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Creating Pathways to Enable Net Zero Emissions

by Damon Schünmann

Last week we examined the Circular Twin initiative that’s seen Morgan Sindall leading on redesigning the project delivery model to embrace all elements of the supply chain from inception. This week we look at Costain’s work on setting out a pathway to enable net zero emissions by 2035 and some of the things the industry must do to turn words into action.

Like many in such roles, Costain group climate change director Lara Young is passionate about reducing the industry’s impact on climate change, and to support the top 20 contractor achieve its own net zero goal, she’s focussed on the four areas commonly considered key for construction.

“You’ve got design influences, materials – mainly concrete, steel and aggregate – vehicle footprint and then accommodation,” she says. But while these may be industry-wide acknowledged areas, grasping the nettle has proved tentative.

“None of that footprint should be a surprise; there is nothing in our plan that should be unexpected, because we’ve known for ages as an industry where the hotspots lie. We’ve dabbled [as a sector] in a few but we haven’t really addressed them,” she says. “If you want to truly address net zero, you’ve got to look at the good, the ugly and the bad.

“Building on what we do well is great and we need to do more of it. But there are some things we just need to stop doing and others we need to get better at. That’s a really awkward place for organisations to be because if you’re one of the few, you have to be quite brave to stand out and that’s a big challenge for the industry.”

Plan to Achieve Net Zero Infographic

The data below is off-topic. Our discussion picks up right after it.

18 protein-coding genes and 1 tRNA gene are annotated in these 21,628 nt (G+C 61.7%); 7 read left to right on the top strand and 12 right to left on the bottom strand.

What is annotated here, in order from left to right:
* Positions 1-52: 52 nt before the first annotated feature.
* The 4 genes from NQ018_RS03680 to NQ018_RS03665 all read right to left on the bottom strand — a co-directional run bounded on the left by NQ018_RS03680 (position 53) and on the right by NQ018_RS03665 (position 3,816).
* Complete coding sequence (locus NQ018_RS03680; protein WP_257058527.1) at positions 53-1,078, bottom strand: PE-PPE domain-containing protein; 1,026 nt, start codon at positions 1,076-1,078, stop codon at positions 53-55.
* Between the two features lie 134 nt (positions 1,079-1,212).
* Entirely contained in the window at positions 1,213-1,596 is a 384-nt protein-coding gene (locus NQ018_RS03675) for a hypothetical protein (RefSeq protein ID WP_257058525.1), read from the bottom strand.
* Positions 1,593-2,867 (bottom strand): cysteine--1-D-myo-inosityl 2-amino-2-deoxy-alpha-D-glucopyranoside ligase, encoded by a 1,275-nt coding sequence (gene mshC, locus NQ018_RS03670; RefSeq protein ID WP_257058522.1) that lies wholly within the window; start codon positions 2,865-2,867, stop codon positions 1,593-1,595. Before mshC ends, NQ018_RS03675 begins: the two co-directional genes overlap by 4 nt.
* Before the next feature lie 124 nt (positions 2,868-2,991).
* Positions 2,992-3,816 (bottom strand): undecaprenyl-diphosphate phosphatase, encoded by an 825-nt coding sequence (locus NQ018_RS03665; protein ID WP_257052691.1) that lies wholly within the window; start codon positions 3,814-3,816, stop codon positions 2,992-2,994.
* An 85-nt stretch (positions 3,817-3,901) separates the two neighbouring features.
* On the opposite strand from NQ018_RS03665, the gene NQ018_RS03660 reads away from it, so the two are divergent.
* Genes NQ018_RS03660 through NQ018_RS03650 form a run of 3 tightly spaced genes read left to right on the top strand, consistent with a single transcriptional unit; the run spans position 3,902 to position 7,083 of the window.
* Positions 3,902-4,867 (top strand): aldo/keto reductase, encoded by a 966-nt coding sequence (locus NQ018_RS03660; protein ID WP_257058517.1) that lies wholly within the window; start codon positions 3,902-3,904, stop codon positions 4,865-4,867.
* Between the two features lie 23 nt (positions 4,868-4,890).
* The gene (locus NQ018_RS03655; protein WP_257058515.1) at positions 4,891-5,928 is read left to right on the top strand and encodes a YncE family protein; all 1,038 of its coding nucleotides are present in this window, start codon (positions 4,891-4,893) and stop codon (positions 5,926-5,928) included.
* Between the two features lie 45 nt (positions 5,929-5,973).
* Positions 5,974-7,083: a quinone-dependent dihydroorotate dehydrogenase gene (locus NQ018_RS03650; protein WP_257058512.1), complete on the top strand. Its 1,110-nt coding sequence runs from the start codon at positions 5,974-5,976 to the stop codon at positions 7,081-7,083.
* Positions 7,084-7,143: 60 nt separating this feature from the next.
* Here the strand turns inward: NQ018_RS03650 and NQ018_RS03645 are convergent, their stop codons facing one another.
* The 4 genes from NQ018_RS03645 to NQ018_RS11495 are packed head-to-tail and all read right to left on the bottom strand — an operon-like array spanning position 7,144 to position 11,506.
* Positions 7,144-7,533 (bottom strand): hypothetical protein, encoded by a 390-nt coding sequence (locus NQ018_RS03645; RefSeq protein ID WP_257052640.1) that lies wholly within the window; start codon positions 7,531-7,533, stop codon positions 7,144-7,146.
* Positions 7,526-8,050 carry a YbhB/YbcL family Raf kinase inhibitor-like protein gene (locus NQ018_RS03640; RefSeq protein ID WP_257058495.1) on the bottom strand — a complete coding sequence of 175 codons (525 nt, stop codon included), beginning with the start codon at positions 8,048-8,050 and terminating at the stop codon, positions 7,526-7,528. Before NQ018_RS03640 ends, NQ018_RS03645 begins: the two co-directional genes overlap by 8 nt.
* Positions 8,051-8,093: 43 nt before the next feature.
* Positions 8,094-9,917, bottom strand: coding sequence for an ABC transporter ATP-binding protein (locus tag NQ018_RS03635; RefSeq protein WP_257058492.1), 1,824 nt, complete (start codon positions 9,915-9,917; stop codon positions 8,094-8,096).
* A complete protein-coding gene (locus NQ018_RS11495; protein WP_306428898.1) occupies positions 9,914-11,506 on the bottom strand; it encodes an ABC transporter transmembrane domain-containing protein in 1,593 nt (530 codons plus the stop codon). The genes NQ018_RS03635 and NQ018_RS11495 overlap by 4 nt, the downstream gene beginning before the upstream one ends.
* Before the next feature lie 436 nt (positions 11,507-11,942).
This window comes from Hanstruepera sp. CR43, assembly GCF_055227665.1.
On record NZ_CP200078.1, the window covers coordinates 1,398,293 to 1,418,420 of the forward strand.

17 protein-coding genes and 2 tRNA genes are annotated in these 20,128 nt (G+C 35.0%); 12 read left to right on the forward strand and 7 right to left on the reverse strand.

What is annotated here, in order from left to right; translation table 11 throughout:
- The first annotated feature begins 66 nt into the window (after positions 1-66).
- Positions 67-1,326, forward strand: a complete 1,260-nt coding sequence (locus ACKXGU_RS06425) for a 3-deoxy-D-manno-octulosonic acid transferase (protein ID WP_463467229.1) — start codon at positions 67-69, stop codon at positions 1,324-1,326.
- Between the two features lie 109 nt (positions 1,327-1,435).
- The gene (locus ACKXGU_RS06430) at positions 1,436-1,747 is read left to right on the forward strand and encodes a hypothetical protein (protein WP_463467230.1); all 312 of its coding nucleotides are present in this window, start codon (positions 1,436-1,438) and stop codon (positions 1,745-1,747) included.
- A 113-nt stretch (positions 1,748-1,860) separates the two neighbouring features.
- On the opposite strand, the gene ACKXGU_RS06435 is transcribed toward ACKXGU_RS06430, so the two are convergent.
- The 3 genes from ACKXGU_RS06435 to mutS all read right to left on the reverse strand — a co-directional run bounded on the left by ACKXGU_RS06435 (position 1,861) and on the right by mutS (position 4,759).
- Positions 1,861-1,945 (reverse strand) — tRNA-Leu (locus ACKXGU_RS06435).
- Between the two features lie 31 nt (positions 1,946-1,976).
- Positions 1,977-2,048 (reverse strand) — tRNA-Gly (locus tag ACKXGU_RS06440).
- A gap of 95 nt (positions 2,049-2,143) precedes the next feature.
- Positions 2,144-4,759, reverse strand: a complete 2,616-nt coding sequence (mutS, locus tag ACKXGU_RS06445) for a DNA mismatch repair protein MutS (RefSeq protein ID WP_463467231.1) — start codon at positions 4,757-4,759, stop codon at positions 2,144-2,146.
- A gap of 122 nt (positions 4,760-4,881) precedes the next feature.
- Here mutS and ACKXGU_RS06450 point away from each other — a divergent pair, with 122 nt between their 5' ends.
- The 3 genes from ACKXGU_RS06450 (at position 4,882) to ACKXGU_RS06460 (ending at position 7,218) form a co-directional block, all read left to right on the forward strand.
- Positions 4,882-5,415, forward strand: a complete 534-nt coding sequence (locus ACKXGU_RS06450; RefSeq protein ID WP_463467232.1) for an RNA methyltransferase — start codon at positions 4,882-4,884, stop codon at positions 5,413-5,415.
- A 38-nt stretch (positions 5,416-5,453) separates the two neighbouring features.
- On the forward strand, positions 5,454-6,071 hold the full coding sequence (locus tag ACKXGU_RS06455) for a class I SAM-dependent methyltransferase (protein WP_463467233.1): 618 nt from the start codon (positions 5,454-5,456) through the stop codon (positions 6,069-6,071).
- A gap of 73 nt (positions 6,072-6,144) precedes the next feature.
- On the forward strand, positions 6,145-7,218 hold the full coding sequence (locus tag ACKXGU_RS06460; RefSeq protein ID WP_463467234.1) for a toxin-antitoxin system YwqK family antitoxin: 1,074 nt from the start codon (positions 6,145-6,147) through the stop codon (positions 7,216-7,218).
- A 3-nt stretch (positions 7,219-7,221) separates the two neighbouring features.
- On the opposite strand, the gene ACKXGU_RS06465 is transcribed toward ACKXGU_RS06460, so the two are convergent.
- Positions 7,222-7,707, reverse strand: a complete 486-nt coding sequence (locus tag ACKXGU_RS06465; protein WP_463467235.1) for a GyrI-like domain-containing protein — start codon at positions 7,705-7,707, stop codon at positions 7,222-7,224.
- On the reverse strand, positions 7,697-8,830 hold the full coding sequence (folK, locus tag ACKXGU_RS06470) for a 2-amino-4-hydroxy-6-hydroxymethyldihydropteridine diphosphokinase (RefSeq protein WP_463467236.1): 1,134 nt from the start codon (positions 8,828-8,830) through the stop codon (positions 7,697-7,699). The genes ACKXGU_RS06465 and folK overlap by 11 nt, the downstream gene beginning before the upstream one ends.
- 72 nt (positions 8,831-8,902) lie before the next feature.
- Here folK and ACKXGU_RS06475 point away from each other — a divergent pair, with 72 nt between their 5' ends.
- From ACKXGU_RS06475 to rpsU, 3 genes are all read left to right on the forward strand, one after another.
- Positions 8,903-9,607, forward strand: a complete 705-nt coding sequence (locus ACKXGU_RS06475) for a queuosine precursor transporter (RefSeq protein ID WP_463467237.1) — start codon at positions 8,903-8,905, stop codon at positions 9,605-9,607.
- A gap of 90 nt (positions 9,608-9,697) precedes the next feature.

Examine the detail

She says there’s an issue when it comes to sorting through commitments that organisations have made so far. “It’s quite telling that when you look at the number of plans that have been [published], everyone’s committed to a net zero target date, though they might call it something different, but there are very few that give the detail and the stepping stones. There are a few statements that say ‘we’re going to tackle this or that’, but where’s the map that breaks it down as to what needs to happen and what’s already in place?”

Young likens these to the good intentions commonly heard from people around January. “We can all have long term commitments, it’s a bit like your New Year’s resolution, but they need to happen one step at a time so that you don’t fail and pack in your gym membership by March.”

She says there’s another challenge around assurance and accountability. “There’s huge pressure at the moment to be seen doing stuff to approach net zero, which is great. You can sign up to every commitment under the sun, which at least raises awareness. But unless you follow through, they’re just a nice thing to sign up to. So the assurance and the accountability piece that makes sure we are actually doing [what’s been promised] is vital and at the moment that is drastically lacking.”